Spotted in a project by London architecture firm Gundry & Ducker, this slate facade takes a conventional material in a traditional shape and makes it look fresh by keeping the rest of the look clean and modern.
Inspired by the hexagonal slate facades spotted on Georgian and Victorian buildings in the seaside town of Lyme Regis in West Dorset, England, the architects updated the garden facade of this house with a smattering of the same. Since first seeing this project, I’ve noticed the same hexagonal slate shingles on brownstone roofs around Brooklyn and I’m hopeful more neighbors will put the material to use in refreshing ways around my own neighborhood. In the meantime, here’s how to recreate the look in your own backyard:
Above: Hexagonal slate paired with steel-framed windows and doors, a bright white brick wall, and a bluestone patio set the stage for this urban terrace. We’ve sleuthed options so you can replicate the look on your own, including an up-to-date take on the owners’ metal garden furniture and an option for a bountiful crabapple tree of your very own. Photograph by Hufton & Crow for Gundry & Ducker.
Above: The slates used by Gundry & Ducker for the facade are Spanish and sourced from UK slate distributor Cupa. They were cut specially to size for this project. The best option for finding similar slates in the US is to contact a local slate roofing company. Topside Roofing in Washington State has several options. To help along your research: The U.S. General Services Administration has compiled a brief on Slate Shingles with historic preservationists in mind; browse the list of U.S. slate shingle manufacturers to get started.
Above: For the patio, the archtiects sourced gray patio pavers from UK-based Mandarin Stone. Their Mandalay Blue Riven Limestone has a riven–or cracked–texture which makes it naturally slip resistant; £25 per square meter.
Above: For everything you need to know about sourcing bluestone in the US, See Hardscaping 101: Pennsylvania Bluestone. Photograph by Ellen Jenkins.
Above: Double glazed steel windows were chosen for their 1930s look. The architects sourced windows from Clement Windows in the UK. Sometimes critiqued for their energy inefficiency, historic-style steel windows can get a bad rap. The EB24 Range by Clement are designed to match the appearance of historic steel windows, but they’re upgraded with 21st century technology.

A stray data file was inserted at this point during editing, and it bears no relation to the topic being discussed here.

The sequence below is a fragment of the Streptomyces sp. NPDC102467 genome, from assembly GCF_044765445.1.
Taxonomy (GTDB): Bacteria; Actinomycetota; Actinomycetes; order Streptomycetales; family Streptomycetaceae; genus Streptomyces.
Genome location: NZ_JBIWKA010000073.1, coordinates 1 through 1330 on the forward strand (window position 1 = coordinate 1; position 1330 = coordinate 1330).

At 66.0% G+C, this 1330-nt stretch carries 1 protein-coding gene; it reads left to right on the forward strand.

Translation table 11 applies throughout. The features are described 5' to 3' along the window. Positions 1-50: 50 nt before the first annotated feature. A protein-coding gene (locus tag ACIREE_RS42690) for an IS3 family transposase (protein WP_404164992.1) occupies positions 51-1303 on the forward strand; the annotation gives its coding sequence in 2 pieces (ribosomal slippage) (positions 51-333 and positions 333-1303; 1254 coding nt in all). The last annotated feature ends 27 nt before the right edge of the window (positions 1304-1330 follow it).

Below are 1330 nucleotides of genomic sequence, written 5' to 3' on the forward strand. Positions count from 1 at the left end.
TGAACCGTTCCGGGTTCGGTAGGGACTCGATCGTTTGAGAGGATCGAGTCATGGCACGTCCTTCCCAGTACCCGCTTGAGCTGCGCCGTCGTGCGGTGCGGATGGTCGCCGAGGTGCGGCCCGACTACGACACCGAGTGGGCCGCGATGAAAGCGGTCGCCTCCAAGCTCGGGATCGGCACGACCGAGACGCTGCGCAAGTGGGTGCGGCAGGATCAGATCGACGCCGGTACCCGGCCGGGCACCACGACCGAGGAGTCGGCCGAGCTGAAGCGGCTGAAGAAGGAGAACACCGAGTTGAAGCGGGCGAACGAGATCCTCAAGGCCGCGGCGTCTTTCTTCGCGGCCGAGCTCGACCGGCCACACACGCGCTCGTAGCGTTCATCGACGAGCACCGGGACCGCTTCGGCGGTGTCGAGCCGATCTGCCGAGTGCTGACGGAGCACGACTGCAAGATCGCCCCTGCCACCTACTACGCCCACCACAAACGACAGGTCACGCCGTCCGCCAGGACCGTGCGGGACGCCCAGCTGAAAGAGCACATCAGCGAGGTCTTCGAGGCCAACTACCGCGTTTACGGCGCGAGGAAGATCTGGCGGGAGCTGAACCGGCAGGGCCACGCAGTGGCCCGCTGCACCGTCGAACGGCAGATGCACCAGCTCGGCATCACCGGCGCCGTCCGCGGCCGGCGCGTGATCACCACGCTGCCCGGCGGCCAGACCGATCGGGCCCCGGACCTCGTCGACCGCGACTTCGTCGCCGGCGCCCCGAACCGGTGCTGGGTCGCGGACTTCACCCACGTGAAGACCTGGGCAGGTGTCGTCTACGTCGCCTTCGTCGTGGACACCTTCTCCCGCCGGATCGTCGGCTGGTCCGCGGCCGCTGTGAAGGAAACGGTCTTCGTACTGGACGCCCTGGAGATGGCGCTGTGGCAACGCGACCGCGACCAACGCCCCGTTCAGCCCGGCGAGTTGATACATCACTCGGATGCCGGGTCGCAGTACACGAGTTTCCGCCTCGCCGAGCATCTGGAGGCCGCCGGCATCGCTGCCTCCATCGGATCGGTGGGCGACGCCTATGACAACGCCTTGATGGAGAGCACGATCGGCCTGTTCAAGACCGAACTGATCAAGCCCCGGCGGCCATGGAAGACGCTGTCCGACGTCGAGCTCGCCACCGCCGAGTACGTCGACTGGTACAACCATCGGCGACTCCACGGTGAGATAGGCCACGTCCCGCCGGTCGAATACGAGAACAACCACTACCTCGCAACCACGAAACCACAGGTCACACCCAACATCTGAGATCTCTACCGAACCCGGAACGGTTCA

For US readers, Euroline offers made-to-order steel windows for a similar look. Finally, if you can get your hands on historic windows from an architectural salvage yard, you might decide to go the DIY route. For the research-obsessed, the National Parks Service has a comprehensive brief on the Repair and Thermal Upgrading of Historic Steel Windows. Photograph by Hufton & Crow for Gundry & Ducker.
Above: On the lefthand wall, the brick wall abutting the terrace is painted in a bright white, providing a clean backdrop for the space. In Meredith’s roundup of White Paint, Farrow & Ball’s All White is the brightest white option and likely the best choice to replicate this look.
Above: The painted iron garden furniture belongs to the owner of this house. The Iron Conservatory Table is a similar option with a slightly updated profile; $1,998 from Terrain.
Above: The matching Iron Conservatory Chair is $348 each from Terrain.
Above: If you ask us, the crabapple tree leaning heavy with fruit over the patio table and chairs completes the look. The Malus ‘Evereste’ is frequently cited as the prettiest of the crabapple trees. In spring it’s covered with fragrant flowers and in the summer it’s ripe with edible fruit, known for use in apple butters and cider. Even better, it’s incredibly disease-resistant. An ‘Evereste’ Crabapple Tree is $24.50 from Raintree Nursery. Photograph from Shutterstock.